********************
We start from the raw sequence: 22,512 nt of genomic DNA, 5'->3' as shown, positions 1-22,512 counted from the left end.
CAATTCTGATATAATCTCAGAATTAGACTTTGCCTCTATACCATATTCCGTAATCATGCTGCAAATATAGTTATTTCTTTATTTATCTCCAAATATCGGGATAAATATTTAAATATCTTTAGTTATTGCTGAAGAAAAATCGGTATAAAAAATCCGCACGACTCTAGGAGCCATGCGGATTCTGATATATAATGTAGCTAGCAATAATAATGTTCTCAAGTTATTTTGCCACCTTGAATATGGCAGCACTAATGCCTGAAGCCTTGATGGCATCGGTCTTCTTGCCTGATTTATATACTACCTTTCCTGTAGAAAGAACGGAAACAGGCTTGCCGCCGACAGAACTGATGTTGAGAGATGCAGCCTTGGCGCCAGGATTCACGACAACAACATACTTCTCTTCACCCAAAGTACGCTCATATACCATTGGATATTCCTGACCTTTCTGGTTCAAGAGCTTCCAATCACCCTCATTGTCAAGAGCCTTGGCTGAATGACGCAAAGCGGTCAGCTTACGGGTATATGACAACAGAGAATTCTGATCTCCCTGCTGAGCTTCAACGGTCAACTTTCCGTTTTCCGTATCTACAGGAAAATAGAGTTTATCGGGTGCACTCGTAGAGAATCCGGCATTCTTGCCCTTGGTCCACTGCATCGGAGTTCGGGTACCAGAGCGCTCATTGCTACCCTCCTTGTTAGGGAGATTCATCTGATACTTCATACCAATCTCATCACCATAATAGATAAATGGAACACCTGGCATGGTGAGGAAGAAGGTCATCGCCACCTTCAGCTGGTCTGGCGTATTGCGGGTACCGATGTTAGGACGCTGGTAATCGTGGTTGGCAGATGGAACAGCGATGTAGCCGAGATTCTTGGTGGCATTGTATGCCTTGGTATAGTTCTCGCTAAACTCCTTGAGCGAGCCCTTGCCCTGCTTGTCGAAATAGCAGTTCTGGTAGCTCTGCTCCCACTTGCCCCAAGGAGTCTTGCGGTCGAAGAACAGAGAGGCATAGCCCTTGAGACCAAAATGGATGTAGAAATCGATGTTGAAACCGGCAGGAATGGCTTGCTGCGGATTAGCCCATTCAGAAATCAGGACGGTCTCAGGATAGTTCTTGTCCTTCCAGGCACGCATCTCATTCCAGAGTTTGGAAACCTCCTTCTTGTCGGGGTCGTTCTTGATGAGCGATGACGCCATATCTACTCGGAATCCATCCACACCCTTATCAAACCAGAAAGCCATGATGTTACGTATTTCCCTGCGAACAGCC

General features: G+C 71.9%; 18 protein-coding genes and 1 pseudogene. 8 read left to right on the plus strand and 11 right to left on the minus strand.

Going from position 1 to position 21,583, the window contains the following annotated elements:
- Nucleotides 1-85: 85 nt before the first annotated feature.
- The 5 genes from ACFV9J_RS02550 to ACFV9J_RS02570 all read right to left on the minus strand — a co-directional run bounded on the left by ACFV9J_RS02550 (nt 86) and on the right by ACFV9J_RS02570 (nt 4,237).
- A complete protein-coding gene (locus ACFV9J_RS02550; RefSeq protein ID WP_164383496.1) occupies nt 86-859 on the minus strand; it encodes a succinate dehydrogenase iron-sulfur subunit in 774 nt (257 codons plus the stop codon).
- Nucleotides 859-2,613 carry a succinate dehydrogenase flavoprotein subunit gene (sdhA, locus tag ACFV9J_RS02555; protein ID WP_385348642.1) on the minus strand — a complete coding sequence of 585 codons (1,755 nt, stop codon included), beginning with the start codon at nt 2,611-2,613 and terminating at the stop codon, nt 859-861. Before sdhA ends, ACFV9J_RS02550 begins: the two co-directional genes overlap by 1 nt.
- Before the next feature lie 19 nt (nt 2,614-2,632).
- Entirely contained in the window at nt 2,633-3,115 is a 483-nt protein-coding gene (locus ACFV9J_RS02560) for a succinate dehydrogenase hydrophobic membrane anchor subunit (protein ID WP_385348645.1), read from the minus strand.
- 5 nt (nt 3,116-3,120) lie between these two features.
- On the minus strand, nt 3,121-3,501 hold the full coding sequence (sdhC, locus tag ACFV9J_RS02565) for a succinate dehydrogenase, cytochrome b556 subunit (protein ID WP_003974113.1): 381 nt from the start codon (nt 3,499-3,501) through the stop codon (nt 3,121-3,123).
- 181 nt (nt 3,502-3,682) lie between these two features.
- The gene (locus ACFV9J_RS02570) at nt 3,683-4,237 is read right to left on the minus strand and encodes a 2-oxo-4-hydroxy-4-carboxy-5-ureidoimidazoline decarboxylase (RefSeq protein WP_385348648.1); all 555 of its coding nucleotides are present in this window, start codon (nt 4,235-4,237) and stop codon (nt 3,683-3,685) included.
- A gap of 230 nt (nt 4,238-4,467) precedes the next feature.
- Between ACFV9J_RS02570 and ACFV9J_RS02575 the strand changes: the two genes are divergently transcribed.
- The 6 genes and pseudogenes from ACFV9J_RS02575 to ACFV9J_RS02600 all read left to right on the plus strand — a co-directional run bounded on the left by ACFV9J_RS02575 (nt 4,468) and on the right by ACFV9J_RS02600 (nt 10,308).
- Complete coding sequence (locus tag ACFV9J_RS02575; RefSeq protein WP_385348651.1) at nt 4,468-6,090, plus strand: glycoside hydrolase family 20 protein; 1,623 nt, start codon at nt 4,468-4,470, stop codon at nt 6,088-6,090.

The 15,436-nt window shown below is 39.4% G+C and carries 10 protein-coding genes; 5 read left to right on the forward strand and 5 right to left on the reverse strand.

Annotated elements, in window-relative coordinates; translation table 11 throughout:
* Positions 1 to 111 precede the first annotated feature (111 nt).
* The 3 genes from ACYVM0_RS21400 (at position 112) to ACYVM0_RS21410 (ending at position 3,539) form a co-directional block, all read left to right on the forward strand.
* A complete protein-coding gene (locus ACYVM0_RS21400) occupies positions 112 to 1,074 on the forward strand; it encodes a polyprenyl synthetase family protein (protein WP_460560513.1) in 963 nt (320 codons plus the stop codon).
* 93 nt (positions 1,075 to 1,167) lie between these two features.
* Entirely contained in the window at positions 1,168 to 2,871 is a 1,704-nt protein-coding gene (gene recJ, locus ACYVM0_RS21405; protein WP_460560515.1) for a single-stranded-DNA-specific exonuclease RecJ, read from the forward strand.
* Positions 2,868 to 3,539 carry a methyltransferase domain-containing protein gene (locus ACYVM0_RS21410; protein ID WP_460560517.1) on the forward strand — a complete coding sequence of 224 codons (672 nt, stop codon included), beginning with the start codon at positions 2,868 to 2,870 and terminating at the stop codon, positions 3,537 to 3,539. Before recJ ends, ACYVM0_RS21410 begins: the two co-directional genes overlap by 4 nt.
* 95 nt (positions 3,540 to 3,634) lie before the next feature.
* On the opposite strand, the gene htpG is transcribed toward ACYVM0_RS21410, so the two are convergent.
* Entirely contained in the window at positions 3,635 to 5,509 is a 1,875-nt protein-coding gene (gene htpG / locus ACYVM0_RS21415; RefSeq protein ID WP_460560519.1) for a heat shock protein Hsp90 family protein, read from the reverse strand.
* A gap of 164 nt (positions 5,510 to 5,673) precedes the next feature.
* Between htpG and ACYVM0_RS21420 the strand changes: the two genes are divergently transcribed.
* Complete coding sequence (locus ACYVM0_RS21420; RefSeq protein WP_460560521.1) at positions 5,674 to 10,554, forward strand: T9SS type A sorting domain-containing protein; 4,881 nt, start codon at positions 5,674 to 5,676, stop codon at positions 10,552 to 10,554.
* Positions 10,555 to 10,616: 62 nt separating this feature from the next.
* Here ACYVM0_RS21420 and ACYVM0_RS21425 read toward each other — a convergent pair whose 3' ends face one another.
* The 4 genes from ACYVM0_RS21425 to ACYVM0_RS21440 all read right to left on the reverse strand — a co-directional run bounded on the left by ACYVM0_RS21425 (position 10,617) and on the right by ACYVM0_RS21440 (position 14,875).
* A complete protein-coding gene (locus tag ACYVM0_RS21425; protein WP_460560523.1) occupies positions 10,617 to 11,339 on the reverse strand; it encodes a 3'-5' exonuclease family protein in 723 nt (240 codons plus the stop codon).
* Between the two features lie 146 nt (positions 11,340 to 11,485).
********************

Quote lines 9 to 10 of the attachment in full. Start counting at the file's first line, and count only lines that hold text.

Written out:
- Before the next feature lie 19 nt (nt 2,614-2,632).
- Entirely contained in the window at nt 2,633-3,115 is a 483-nt protein-coding gene (locus ACFV9J_RS02560) for a succinate dehydrogenase hydrophobic membrane anchor subunit (protein ID WP_385348645.1), read from the minus strand.